Most countries have a chamber of commerce, which is a great source for information when starting up a new business, even a virtual one. Information ranging from the economic climate of the market, access to experts in the legal and financial sectors, and other key aspects of doing business are usually readily available at the chamber. Search online for various chambers websites. Find out if there are trade alliances and local business agencies in the market of your choosing. Attend conferences and read, read, read. Expanding into foreign markets even in the services industry still may require conventional steps similar to the manufacturing of goods. Seeking advice from a business consultant with a specialty in global supply chain management is also a viable option.
Technology has revolutionized the way in which we live, learn and do business. We can now do business across the globe, beyond our borders, without ever having actually meeting the end user or customer. Don’t let borders inhibit the tremendous possibilities for expanding your services into the global market. If you haven’t a clue as to what sectors are more favourable and can offer a greater potential for success, consider business consulting, business analytics, and human resources management. IT services, e.g. consulting, software R&D and IT consulting are also developing at a fast pace.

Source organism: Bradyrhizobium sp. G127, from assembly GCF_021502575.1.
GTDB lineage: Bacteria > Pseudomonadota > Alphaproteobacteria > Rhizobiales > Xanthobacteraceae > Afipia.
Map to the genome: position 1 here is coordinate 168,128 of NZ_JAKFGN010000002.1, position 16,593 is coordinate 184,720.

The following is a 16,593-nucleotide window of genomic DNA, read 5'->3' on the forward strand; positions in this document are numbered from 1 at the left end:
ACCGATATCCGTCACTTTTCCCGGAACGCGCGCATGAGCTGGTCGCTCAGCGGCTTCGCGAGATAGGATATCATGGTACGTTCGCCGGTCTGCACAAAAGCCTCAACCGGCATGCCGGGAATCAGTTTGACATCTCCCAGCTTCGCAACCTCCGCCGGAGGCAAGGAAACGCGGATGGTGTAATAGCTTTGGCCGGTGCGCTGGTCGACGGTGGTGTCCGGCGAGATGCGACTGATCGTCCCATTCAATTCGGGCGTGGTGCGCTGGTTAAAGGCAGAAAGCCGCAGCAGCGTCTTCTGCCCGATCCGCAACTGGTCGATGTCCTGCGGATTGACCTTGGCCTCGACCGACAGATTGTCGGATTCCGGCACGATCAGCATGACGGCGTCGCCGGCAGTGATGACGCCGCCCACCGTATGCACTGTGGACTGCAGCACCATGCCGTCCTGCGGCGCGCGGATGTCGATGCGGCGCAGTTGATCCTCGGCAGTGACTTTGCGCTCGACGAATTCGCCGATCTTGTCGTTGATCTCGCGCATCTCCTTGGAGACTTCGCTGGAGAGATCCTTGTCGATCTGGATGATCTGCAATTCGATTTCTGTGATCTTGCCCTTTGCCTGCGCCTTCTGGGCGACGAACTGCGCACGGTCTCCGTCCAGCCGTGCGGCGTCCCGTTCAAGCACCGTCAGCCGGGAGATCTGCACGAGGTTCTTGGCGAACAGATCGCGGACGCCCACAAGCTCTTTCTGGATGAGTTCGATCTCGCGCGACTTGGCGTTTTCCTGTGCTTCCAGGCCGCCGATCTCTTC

In the end, “Made in the World”, definitely encompasses the manufacturing of goods, however, in order to get a product to market, services play an even bigger role. I like the example Dr. Stephenson provided with regards to the iPod. She says that more than 50% of the iPod’s value has nothing to do with merchandise components and all to do with services activities involved in conception, design, and software development. Find your niche and go for it!
For additional resources on GVC and trade visit the following sites:
Ease of Doing Business 2014. World Bank
Understanding International Trade Statistics
Measuring Trade in Value Added: An OECD-WTO joint initiative
Gary Gereffi (2010). “The Offshore Services Global Value Chain”, Center on Globalization, Governance & Competitiveness at Duke University.
International Monetary Fund
International Trade Centre. Market Analysis Tools.